Saudi Arabia’s fiscal deficit will narrow at a robust pace over the next two years to reach 3.9 per cent of gross domestic product in 2019, as higher oil proceeds boost the kingdom’s income, according to a report.
Oil income, which accounted for 63 per cent of state revenues in 2017, is set to rise this year after oil prices hit more than a three-year high of $80 per barrel, BMI Research said on Wednesday.
Oil production levels are also forecast to expand in the second half of this year and into 2019, following the Opec decision in June to raise output, which had been capped since January 2017 to prop up oil prices.
BMI upwardly revised its deficit forecast for Saudi Arabia to 5.6 per cent of GDP in 2018, compared with 6.1 per cent of GDP previously, owing to upward revisions to their oil price forecasts.
Beyond that, the kingdom’s budget deﬁcit is forecast to shrink to 3.9 per cent of GDP in 2019, down from 9.3 per cent of GDP in 2017. The budget is expected to return to balance by 2024, BMI said.
The International Monetary Fund said on Tuesday it expected Saudi's fiscal budget to narrow to 4.6 per cent of GDP this year and further to 1.7 per cent of GDP in 2019.
Saudi Arabia, the world's biggest oil exporter, began tightening its purse strings in 2016 to help narrow its fiscal deficit, which reached a record 367 billion riyals in 2015 in the wake of plunging oil prices. But fiscal consolidation efforts, which included increasing energy prices and freezing public sector salary hikes, have curbed Saudi Arabia's economic growth. Last year the kingdom unveiled an expansionary budget for 2018 with 978bn riyals in expenditures, a 5.6 per cent increase from 2017.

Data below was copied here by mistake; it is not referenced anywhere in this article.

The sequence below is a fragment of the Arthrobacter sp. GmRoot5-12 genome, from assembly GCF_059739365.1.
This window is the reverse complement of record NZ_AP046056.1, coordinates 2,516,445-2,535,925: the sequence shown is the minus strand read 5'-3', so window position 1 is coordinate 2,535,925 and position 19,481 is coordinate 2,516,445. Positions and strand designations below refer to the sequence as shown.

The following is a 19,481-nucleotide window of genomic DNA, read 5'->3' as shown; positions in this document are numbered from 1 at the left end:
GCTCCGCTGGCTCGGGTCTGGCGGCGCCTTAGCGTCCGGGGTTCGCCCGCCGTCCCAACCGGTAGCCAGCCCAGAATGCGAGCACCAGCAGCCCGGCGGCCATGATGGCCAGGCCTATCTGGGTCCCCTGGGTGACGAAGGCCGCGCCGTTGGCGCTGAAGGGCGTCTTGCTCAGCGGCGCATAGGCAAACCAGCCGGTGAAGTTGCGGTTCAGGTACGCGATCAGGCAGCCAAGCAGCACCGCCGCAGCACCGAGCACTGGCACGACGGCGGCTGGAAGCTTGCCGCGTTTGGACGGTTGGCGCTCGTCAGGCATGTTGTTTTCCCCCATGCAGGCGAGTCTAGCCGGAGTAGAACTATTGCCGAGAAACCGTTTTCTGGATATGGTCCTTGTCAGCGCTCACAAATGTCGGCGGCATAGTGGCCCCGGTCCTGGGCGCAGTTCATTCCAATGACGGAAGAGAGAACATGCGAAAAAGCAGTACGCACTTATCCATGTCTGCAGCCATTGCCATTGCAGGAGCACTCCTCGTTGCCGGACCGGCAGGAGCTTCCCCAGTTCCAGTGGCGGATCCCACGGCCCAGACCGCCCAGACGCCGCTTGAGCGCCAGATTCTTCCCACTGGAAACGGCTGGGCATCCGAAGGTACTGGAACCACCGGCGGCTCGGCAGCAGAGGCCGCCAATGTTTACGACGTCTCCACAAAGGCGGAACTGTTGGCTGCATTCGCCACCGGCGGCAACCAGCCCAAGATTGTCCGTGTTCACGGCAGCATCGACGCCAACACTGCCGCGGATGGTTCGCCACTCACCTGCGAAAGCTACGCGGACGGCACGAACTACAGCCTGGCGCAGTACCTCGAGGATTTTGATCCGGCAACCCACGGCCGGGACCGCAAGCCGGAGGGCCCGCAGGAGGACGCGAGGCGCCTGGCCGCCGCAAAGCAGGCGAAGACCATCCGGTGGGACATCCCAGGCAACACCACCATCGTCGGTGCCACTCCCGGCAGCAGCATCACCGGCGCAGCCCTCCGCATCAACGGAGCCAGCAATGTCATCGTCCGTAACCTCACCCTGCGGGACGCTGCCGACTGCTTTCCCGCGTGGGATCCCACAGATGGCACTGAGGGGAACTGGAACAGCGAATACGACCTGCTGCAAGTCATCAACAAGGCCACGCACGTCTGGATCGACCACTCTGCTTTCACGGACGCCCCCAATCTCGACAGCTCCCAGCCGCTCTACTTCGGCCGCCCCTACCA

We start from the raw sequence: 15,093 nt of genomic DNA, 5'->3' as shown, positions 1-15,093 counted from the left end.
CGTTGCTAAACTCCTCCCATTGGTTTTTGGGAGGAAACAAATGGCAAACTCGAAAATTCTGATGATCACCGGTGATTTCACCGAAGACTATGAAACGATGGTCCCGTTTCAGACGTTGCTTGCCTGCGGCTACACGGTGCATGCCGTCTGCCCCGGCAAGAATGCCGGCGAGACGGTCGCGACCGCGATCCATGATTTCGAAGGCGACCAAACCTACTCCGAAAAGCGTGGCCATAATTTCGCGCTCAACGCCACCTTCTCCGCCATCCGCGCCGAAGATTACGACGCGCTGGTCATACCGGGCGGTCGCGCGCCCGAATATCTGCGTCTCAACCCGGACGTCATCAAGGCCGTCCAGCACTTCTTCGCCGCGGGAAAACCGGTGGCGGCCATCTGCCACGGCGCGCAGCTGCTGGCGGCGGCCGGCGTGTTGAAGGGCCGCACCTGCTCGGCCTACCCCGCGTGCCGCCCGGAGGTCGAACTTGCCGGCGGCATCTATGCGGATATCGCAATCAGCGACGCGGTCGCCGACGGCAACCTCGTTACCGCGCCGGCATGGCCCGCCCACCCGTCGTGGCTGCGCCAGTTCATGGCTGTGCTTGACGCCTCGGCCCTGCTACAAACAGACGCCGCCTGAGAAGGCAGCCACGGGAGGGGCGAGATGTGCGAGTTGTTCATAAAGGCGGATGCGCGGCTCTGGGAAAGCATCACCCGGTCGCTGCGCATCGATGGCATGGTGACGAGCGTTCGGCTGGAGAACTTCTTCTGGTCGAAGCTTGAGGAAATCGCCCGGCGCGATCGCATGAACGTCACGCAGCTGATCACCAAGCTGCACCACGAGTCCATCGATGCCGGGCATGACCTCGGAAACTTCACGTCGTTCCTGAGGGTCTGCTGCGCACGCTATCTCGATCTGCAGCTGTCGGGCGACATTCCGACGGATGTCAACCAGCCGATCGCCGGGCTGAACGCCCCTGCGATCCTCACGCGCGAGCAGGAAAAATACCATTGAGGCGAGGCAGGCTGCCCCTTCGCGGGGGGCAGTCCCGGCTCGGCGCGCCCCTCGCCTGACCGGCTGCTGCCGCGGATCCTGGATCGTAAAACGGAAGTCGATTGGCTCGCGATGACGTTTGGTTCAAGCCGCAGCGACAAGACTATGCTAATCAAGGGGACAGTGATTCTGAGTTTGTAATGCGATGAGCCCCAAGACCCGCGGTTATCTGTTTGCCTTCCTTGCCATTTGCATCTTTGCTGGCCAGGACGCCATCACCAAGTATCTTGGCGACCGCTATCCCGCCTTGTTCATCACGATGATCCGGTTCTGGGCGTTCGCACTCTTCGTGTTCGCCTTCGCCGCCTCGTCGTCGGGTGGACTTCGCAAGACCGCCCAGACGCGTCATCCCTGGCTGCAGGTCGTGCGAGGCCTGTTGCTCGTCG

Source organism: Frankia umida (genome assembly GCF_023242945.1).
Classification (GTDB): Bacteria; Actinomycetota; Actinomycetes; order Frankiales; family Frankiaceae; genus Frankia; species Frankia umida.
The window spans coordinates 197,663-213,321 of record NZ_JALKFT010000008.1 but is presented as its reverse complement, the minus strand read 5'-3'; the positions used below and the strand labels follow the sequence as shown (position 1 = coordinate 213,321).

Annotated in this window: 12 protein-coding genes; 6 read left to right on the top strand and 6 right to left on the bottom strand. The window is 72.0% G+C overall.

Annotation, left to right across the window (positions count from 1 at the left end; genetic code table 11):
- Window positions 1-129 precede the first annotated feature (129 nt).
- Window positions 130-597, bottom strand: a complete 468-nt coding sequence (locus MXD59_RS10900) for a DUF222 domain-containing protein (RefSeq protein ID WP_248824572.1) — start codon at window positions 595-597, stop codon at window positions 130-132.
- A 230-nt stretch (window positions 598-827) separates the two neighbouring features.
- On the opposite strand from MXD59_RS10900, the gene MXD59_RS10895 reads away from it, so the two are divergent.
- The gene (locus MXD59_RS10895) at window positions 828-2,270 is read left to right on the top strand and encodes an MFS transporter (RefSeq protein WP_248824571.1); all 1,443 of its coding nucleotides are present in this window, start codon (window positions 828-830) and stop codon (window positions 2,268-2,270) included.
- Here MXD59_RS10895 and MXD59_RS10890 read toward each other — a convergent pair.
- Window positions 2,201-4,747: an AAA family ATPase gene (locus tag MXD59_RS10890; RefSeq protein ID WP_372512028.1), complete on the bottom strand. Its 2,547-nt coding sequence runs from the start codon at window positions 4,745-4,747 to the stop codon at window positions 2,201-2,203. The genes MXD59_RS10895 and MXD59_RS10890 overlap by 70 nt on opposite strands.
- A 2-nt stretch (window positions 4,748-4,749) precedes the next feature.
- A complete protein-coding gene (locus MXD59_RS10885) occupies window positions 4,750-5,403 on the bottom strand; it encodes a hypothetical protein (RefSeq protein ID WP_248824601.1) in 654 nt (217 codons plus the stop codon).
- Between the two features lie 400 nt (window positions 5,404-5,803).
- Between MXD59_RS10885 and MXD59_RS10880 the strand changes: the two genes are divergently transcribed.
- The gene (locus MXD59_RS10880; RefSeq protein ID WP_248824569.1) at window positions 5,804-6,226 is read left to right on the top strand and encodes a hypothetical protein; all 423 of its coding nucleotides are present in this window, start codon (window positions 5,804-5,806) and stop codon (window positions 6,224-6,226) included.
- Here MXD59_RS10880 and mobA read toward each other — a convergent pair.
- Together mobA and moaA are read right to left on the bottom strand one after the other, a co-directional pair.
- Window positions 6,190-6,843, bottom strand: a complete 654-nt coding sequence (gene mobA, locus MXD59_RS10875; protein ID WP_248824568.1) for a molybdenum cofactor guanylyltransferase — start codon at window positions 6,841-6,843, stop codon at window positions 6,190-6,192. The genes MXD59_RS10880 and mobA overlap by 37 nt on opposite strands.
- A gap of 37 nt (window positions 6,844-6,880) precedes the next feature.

The kingdom is also implementing an economic overhaul plan and various reforms under the 2020 National Transformation Programme and its over-arching Vision 2030 agenda to help wean the country off oil income and create new revenue streams.
Saudi Arabia is likely to keep tapping the debt markets to finance its deficit, given its low debt-to-GDP ratio.
"Over the coming years, we expect the government to keep relying on domestic and international debt markets to ﬁnance its deﬁcit, rather than deplete its foreign reserves," BMI said. "This will result in an increase in the government’s debt-to-GDP ratio, from 17.2 per cent of GDP in 2017 to a forecast 32.4 per cent in 2022."
However, the government will likely take advantage of higher oil revenue to increase spending, partly offsetting these revenue gains and slowing the pace of deficit reduction, it added.
The IMF on Tuesday urged Saudi Arabia to accelerate its privatisation programme and warned against slowing the pace of its economic reforms as oil prices recover.